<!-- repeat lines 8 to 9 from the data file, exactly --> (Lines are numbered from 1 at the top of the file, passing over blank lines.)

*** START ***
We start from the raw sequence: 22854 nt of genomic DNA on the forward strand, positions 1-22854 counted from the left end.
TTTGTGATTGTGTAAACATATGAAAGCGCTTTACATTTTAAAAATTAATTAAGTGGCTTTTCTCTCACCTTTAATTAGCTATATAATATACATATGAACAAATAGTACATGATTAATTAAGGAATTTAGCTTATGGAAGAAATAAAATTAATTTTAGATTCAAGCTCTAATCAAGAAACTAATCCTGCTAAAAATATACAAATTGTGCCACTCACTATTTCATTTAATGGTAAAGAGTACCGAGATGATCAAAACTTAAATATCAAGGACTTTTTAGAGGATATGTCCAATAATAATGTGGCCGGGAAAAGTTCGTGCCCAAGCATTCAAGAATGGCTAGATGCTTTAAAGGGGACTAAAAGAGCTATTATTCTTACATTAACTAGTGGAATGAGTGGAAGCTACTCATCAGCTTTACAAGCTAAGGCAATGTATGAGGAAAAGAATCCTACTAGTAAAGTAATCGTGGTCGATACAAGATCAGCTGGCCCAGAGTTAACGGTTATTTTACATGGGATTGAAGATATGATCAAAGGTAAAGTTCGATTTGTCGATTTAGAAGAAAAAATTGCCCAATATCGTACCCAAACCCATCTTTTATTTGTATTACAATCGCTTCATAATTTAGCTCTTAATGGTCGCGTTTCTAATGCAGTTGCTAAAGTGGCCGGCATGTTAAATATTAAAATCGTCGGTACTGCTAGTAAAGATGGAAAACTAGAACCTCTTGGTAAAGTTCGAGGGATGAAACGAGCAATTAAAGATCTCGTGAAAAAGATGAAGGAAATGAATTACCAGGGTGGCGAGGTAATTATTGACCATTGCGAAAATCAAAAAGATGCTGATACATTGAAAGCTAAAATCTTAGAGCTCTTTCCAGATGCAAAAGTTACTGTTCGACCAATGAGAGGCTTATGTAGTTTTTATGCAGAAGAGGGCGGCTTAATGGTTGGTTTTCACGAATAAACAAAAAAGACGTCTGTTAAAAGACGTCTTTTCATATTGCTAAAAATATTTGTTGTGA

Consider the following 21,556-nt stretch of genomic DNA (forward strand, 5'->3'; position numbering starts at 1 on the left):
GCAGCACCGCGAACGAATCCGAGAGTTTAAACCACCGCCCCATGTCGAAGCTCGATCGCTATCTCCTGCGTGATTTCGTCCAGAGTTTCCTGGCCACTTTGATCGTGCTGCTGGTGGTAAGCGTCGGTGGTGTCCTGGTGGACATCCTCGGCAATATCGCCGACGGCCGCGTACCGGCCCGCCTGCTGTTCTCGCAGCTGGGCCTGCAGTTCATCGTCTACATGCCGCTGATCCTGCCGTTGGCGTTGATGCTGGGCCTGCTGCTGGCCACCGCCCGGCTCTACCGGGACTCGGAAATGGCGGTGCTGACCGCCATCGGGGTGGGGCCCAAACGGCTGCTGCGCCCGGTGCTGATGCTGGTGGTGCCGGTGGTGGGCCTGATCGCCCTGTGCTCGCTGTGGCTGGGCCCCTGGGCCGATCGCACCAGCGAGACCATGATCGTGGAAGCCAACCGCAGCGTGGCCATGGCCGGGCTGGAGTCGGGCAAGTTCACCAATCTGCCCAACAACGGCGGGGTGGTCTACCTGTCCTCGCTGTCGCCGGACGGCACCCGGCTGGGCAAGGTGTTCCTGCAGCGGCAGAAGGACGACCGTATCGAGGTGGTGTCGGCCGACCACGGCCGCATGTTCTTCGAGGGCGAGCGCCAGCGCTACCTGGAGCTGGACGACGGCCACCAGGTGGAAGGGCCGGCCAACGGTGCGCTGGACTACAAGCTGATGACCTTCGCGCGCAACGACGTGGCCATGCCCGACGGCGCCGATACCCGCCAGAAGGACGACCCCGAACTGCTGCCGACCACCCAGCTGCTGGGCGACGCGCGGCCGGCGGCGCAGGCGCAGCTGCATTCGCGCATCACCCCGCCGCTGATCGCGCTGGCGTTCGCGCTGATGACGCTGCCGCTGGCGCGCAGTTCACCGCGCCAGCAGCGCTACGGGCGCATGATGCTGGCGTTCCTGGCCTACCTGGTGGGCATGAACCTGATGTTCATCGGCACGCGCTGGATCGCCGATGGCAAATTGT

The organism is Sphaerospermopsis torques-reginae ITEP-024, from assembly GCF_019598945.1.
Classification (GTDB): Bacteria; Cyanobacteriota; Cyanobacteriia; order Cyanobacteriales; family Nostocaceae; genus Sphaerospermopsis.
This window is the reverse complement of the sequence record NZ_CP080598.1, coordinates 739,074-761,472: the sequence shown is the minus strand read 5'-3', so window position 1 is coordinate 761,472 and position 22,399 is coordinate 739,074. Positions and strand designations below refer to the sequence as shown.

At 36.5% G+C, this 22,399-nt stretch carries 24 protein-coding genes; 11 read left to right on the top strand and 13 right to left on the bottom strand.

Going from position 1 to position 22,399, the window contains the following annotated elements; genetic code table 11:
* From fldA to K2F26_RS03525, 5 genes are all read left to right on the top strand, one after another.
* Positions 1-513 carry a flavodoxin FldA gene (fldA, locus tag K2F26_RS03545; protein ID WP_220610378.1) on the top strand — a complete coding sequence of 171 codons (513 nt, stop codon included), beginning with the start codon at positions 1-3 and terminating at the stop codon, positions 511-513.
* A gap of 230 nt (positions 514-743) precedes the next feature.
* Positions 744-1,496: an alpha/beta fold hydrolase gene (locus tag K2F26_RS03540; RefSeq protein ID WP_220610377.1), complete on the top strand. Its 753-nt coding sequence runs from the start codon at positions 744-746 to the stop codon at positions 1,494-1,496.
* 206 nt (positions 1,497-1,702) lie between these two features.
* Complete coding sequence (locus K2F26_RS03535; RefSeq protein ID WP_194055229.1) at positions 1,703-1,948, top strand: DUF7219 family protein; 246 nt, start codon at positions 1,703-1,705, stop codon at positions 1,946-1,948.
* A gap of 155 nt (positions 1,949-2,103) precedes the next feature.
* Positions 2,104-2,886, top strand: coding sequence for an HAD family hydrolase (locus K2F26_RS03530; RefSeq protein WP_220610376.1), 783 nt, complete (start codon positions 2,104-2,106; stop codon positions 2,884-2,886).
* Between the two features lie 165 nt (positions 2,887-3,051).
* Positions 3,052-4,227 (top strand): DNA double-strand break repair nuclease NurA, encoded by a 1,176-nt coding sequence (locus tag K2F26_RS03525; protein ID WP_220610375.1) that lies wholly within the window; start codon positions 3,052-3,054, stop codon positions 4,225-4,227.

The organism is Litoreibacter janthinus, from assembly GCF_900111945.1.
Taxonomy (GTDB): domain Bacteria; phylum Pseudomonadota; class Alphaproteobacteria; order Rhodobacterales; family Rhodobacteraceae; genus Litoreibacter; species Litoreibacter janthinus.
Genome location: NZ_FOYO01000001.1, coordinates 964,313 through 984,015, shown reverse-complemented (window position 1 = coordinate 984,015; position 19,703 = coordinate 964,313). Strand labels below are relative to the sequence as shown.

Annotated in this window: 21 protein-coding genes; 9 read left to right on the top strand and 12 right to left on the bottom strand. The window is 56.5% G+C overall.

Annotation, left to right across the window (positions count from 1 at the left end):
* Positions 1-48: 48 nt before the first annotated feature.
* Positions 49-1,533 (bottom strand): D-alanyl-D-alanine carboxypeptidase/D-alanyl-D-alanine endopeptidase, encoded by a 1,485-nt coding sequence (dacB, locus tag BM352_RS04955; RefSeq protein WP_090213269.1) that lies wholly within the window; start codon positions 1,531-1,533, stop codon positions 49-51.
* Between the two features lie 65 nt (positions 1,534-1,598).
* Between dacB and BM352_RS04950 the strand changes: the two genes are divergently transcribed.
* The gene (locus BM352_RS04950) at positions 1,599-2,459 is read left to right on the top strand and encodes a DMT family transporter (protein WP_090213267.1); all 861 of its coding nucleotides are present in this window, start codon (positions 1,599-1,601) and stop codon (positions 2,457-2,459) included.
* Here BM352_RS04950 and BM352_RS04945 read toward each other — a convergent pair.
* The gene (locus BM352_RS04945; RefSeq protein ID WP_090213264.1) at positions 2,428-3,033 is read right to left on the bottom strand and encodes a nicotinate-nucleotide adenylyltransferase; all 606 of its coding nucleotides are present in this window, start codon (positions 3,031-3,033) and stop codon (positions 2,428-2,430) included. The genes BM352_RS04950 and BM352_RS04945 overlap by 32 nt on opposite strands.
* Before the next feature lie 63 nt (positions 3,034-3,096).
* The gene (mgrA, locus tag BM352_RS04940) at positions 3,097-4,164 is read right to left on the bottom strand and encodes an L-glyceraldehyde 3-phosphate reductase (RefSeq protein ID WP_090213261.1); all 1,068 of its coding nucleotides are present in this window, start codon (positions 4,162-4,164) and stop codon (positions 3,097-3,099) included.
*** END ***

At 36.5% G+C, this 22,399-nt stretch carries 24 protein-coding genes; 11 read left to right on the top strand and 13 right to left on the bottom strand.

Going from position 1 to position 22,399, the window contains the following annotated elements; genetic code table 11: